JERUSALEM.

Capital of Israel, ever since David established his throne there about 1000 B.C.E.; the Holy City of Judaism, from the time David had the Ark of the Covenant borne in triumph into Jerusalem and Solomon built the Temple to house it on Mount Moriah. Jerusalem has also been called Zion, the citadel of peace and faith, since the days of the prophets Isaiah and Jeremiah.

The city is situated in the heart of the hills of Judea more than 2,000 feet high. It sits at the crossroads where the highway running from north to south intersects the road leading from the sea to the Jordan. A triad of hills

JESSEL, GEORGE.

See Stage and Screen.

JESUS.

Galilean Jew who lived in the beginning of the common era, during the Roman rule of Judea. Contemporary Jewish sources do not provide any information about his life, which is described in the New Testament, written after his death. Some of the teachings of Jesus concerning kindness and tolerance are reminiscent of the Jewish sage Hillel, who preceded him. While Jesus himself did not found a religion, but rather lived and died a Jew, the stories about him and the sayings and parables attributed to him were compelling enough to give rise to a worldwide religion called Christianity (Christ means messiah or savior). Jesus lived at a time when there was great turmoil and messianic fervor in Judea, and the stories about him can be understood against the background of an entire people yearning for salvation or redemption.

JEW.

From the Hebrew Yehudah, or Judah, meaning “Praise to the Lord.” Judah was one of the twelve tribes of Israel, descended from the fourth son of Jacob. After the exile to Babylonia, the term Jew came to be used synonymously with Hebrew and Israelite.

JEW BY CHOICE.

Term which has become popular in the U.S. with the recent increase of conversions to Judaism. Refers to those who choose to become Jewish, unlike those who are Jews by birth.

JEWISH AGENCY.

Originally, the World Zionist Organization was designated as the Jewish Agency in the mandate for Palestine given by the League of Nations to Britain and ratified in 1922. According to Article IV of the mandate, the World Zionist Organization was the appropriate Jewish agency “for the purpose of advising and cooperating with the Administration of Palestine” in matters concerning the establishing of the Jewish national home. In order to speed the work of building, a movement began among Zionists in 1923 to obtain the support of all Jews, including non-Zionists, for the national home in Palestine. To achieve this aim, it was suggested that an extended Jewish Agency be created with 50 percent non-Zionist representation. This idea, actively supported by Chaim Weizmann, had many opponents who feared that Zionism would be weakened by the non-Zionists. The discussions lasted until 1929 when at the 16th Congress in Zurich, the enlarged Jewish Agency was launched, and its constituent assembly met immediately. Among those who took part in it as non-Zionists were Louis Marshall from the U.S., Sir (later Viscount) Herbert Samuel and Lord Melchett from England, Albert Einstein and Oscar Wasserman from Germany, and Leon Blum from France. After the death of the two outstanding non-Zionists, Louis Marshall and Lord Melchett, many of the non-Zionists drifted away and the Jewish Agency Executive became almost identical with the World Zionist Executive. (See Zionism.)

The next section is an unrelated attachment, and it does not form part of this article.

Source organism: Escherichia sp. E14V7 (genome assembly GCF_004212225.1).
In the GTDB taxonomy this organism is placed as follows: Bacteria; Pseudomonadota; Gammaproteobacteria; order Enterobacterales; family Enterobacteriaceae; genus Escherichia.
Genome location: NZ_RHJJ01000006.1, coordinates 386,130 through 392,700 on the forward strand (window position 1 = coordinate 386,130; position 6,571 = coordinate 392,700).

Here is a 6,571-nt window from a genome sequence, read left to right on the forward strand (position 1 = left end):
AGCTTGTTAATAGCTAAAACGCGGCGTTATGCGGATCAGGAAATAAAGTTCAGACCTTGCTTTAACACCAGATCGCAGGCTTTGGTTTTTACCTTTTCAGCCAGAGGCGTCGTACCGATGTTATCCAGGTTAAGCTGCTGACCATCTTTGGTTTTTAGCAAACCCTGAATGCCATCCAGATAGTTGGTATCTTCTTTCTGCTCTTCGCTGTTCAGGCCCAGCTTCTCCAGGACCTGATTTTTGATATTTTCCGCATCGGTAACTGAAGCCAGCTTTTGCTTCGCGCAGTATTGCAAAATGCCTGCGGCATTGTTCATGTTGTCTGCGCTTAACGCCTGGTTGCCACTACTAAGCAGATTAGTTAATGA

JEWISH BRIGADE.

An infantry brigade in the British army during the close of World War II, formed to enable Jews from Palestine to fight against the Nazis. The Brigade saw action in Italy in 1945, then made contact with Holocaust survivors and helped start the process of rescuing them and taking them to Palestine.

JEWISH CHRONICLE.

Anglo-Jewish weekly, founded in London in 1841. Over the years the journal has acquired an unchallenged position as the central press organ of Anglo-Jewry, and one of the best Jewish newspapers in the world.

JEWISH COLONIZATION ASSOCIATION.

Founded in 1891 by Baron Maurice de Hirsch, a wealthy French philanthropist, who felt that antisemitism could be lessened if Jews were dispersed geographically and occupationally, especially to farm areas. This organization, known as ICA, aided immigration and agricultural projects for Jews in many places, including southern Russia, Argentina, Brazil, Bolivia, Poland, and the U.S. Since 1932, ICA funds, originally more than $10 million, have also been used to aid refugees and to supplement the work of other groups that help immigrants.

JEWISH COMMUNITY CENTER.

First organized under the name Young Men Hebrew Association (YMHA) in the mid-19th century in cities such as Baltimore and New York, most have become known as JCC’s, or Jewish Community Centers, and today there are close to 300 such centers throughout the U.S.

The JCC’s have made a great contribution to Jewish communal life in the U.S., unlike the synagogue which is basically a religious center with added social activities.

JEWISH DEFENSE LEAGUE.